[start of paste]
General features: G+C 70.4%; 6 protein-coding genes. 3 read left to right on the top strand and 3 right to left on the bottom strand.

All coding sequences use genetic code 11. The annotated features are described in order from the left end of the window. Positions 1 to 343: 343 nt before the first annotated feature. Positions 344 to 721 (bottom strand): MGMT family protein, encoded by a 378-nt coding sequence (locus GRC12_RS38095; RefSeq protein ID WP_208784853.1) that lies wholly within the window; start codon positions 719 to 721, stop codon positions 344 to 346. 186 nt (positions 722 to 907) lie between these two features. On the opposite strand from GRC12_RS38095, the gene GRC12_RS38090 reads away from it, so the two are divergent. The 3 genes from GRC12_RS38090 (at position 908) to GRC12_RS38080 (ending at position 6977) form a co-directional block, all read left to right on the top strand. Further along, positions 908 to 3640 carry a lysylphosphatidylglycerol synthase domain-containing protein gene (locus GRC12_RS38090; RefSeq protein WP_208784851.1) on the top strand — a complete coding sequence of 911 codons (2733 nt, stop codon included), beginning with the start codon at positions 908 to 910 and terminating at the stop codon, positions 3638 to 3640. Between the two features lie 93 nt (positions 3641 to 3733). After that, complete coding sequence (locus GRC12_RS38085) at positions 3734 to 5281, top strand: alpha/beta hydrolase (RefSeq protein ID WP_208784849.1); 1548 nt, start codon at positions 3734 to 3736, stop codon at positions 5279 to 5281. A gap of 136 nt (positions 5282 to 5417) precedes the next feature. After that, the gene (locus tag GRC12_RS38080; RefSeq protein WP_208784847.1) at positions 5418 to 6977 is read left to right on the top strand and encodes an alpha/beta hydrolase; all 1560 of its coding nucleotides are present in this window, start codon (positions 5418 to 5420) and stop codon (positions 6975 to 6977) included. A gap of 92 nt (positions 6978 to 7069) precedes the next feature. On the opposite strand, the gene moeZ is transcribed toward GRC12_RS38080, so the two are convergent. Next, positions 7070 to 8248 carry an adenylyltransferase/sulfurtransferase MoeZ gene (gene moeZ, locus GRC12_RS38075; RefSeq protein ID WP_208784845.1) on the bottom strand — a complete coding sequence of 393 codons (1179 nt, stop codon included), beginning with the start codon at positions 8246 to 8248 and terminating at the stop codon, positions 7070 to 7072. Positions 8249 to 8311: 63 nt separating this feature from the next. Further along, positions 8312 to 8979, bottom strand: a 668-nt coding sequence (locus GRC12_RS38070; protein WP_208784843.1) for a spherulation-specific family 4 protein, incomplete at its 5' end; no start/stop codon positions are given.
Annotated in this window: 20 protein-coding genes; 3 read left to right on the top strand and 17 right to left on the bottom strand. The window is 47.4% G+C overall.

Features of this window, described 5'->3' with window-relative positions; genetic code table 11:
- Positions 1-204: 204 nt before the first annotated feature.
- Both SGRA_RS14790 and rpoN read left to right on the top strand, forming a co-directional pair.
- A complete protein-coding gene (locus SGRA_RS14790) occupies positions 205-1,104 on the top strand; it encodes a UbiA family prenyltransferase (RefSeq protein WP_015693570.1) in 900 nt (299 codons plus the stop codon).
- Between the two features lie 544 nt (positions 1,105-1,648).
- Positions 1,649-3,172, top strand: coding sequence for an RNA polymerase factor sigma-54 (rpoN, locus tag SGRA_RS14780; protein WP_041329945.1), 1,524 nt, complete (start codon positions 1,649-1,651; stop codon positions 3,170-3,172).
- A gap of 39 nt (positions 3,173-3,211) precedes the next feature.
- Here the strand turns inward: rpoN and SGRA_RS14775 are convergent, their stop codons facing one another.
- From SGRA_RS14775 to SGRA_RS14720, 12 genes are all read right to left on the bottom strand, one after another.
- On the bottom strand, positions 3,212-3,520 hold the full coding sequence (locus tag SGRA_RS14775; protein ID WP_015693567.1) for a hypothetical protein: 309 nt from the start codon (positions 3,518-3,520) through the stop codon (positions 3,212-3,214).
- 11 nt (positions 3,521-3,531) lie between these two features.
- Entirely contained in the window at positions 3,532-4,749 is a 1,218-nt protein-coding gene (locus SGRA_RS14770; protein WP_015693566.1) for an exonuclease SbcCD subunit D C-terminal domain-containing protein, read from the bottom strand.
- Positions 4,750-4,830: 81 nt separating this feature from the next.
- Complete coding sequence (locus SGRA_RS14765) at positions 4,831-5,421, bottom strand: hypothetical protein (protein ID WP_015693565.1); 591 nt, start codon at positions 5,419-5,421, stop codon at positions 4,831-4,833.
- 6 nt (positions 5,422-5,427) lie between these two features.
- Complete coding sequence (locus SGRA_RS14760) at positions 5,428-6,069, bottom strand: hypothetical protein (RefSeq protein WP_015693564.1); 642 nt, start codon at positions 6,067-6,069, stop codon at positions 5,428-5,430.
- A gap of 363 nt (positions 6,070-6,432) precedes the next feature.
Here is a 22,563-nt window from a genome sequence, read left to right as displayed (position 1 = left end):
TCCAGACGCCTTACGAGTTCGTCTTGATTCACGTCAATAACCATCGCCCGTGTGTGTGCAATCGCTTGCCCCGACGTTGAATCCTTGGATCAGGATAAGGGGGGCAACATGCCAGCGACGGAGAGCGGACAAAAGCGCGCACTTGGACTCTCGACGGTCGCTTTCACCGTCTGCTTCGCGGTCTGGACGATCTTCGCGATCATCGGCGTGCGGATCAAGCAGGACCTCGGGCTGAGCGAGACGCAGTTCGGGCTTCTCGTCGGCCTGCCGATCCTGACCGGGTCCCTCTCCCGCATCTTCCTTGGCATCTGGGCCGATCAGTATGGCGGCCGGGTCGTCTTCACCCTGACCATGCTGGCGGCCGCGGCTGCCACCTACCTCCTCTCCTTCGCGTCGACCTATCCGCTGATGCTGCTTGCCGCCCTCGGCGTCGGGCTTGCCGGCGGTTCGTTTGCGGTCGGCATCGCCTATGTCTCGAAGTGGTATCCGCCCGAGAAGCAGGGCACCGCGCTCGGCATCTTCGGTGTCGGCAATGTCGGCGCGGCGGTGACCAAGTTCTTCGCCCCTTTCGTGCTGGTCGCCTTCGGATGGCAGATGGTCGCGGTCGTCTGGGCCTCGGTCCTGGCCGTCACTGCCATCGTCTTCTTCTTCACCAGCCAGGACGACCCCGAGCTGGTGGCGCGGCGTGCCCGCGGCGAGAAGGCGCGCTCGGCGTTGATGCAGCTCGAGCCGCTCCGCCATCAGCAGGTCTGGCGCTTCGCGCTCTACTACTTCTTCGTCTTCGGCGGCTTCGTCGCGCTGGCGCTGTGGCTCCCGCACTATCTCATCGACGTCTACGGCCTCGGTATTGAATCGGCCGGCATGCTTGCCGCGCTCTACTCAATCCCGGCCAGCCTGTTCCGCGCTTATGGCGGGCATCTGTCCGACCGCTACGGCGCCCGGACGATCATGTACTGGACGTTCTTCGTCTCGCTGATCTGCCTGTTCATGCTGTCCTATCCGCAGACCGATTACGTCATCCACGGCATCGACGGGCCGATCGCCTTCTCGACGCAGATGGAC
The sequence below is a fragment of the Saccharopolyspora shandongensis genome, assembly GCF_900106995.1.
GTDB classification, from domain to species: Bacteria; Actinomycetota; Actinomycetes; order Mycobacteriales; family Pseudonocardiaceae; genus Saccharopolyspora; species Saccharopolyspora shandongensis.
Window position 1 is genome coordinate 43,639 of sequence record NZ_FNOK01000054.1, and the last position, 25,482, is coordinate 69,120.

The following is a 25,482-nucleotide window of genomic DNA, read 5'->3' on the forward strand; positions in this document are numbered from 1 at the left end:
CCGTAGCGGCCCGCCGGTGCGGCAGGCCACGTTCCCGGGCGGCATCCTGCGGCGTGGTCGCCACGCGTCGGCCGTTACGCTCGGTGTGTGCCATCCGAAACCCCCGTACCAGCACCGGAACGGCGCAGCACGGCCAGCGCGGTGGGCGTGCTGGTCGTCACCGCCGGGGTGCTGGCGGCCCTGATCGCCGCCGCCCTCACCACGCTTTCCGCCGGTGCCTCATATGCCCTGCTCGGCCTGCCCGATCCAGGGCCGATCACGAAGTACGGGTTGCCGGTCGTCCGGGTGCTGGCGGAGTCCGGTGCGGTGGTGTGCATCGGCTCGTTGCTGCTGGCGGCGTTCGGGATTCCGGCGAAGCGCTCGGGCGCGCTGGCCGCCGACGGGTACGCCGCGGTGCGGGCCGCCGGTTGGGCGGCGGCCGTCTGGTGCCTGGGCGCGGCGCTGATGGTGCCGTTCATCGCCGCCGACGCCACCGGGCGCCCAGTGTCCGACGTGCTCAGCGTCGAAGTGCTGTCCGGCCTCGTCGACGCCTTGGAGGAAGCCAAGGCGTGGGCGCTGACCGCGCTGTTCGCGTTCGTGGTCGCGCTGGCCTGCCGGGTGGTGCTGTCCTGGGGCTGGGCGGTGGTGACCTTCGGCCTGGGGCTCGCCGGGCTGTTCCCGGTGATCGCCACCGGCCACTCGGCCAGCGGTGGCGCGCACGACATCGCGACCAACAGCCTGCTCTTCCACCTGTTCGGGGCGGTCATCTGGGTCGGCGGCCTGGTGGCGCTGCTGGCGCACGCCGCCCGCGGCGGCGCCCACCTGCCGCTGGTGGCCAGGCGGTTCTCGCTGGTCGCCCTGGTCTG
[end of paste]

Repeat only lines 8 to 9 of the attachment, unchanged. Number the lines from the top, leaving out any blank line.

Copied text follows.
- Between the two features lie 544 nt (positions 1,105-1,648).
- Positions 1,649-3,172, top strand: coding sequence for an RNA polymerase factor sigma-54 (rpoN, locus tag SGRA_RS14780; protein WP_041329945.1), 1,524 nt, complete (start codon positions 1,649-1,651; stop codon positions 3,170-3,172).